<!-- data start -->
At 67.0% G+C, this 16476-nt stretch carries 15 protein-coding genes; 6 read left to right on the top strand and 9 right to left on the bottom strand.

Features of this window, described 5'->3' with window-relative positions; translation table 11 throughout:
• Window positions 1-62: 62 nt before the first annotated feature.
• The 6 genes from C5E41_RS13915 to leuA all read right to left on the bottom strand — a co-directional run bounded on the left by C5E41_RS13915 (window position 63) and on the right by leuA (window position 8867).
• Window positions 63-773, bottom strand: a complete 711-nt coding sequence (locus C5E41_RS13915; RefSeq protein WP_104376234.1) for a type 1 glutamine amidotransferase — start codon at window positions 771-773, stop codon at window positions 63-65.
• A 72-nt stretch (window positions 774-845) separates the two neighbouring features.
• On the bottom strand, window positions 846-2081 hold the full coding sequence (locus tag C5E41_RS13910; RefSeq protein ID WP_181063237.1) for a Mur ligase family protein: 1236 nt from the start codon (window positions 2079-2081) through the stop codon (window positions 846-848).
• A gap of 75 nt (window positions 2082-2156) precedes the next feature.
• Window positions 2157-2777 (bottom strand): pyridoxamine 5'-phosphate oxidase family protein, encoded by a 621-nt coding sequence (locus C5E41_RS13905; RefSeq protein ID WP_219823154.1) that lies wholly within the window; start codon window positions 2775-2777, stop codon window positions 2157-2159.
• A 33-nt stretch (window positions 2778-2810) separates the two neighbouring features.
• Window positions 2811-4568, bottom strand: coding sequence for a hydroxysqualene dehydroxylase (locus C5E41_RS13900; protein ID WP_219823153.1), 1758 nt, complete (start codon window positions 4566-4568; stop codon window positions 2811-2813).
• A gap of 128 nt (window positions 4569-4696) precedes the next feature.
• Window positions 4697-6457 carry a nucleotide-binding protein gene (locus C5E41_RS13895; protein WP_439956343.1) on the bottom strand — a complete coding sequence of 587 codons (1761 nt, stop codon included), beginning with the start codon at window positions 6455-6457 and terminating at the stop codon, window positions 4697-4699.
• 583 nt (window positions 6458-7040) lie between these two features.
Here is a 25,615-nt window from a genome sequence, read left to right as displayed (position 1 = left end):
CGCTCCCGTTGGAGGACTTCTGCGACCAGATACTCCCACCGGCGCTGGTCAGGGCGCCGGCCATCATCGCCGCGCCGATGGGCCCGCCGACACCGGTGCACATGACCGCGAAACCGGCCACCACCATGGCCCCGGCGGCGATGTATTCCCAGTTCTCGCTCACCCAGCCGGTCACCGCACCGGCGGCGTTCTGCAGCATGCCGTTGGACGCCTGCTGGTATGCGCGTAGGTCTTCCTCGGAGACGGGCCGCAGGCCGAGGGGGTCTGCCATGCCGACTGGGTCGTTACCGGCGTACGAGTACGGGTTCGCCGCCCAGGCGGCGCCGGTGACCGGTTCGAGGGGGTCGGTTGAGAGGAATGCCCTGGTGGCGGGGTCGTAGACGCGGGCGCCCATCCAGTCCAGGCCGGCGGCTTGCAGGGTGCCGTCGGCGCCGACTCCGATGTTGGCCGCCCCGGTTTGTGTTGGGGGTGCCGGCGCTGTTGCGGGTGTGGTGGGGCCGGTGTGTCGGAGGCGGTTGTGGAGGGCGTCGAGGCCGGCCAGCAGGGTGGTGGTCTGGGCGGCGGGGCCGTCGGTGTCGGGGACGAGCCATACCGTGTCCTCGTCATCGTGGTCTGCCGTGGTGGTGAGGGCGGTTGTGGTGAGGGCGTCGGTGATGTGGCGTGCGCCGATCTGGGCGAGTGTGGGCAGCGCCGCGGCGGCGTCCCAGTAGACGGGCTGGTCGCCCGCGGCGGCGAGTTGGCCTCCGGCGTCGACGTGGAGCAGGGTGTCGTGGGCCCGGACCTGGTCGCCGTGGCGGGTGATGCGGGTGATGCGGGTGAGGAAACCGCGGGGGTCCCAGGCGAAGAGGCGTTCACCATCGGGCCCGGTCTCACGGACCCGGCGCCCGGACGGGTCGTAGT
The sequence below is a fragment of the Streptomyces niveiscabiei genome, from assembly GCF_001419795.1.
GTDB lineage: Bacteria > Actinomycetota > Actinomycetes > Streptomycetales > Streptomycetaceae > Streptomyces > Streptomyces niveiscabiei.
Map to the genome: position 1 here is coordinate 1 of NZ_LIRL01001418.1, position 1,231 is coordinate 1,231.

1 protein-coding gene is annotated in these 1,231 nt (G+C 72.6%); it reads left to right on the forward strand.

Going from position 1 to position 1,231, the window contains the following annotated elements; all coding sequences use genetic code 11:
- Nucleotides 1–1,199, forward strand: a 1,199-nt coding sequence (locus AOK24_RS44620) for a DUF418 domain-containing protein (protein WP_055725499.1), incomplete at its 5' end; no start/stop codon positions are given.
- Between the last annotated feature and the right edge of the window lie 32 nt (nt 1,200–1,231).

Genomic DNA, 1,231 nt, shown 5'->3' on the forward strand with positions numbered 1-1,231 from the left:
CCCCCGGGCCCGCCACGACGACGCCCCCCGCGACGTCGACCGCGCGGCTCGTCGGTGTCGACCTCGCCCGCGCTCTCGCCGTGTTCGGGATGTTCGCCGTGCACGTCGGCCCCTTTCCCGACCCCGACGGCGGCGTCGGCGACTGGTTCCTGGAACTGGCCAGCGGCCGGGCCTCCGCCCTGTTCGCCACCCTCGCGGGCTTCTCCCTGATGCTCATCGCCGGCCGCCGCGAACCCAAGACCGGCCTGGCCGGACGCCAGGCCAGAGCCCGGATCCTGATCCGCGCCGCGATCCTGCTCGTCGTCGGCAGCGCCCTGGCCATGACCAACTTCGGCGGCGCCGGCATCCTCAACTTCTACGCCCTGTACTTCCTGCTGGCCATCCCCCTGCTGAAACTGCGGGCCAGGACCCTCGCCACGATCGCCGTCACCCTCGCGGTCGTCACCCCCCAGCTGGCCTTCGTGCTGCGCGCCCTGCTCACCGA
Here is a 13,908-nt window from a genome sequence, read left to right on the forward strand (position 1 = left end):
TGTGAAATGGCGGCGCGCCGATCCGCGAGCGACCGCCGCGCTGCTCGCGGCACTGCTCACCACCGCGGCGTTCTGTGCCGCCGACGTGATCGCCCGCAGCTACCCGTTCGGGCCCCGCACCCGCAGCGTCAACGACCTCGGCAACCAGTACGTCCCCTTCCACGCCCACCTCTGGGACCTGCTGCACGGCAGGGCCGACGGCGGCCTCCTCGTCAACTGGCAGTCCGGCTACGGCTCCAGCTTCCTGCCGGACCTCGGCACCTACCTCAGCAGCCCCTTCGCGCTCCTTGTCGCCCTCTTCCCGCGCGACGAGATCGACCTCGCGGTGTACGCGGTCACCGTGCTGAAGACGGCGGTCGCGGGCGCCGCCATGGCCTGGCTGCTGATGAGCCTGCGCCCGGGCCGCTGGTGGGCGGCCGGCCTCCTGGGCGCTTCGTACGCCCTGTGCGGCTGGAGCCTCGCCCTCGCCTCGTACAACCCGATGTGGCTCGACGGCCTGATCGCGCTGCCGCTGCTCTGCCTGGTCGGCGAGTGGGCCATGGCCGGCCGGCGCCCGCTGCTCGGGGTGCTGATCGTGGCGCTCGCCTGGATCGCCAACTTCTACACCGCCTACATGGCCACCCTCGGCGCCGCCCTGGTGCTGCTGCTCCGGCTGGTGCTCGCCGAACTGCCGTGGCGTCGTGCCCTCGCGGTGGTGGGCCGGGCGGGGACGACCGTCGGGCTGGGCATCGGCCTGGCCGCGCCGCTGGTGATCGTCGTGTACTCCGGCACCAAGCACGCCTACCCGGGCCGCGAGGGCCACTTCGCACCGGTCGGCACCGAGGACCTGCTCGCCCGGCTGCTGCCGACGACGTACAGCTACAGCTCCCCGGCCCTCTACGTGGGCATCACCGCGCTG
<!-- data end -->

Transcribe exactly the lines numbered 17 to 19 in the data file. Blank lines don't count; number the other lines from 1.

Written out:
The sequence below is a fragment of the Streptomyces niveiscabiei genome, from assembly GCF_001419795.1.
GTDB lineage: Bacteria > Actinomycetota > Actinomycetes > Streptomycetales > Streptomycetaceae > Streptomyces > Streptomyces niveiscabiei.
Map to the genome: position 1 here is coordinate 1 of NZ_LIRL01001418.1, position 1,231 is coordinate 1,231.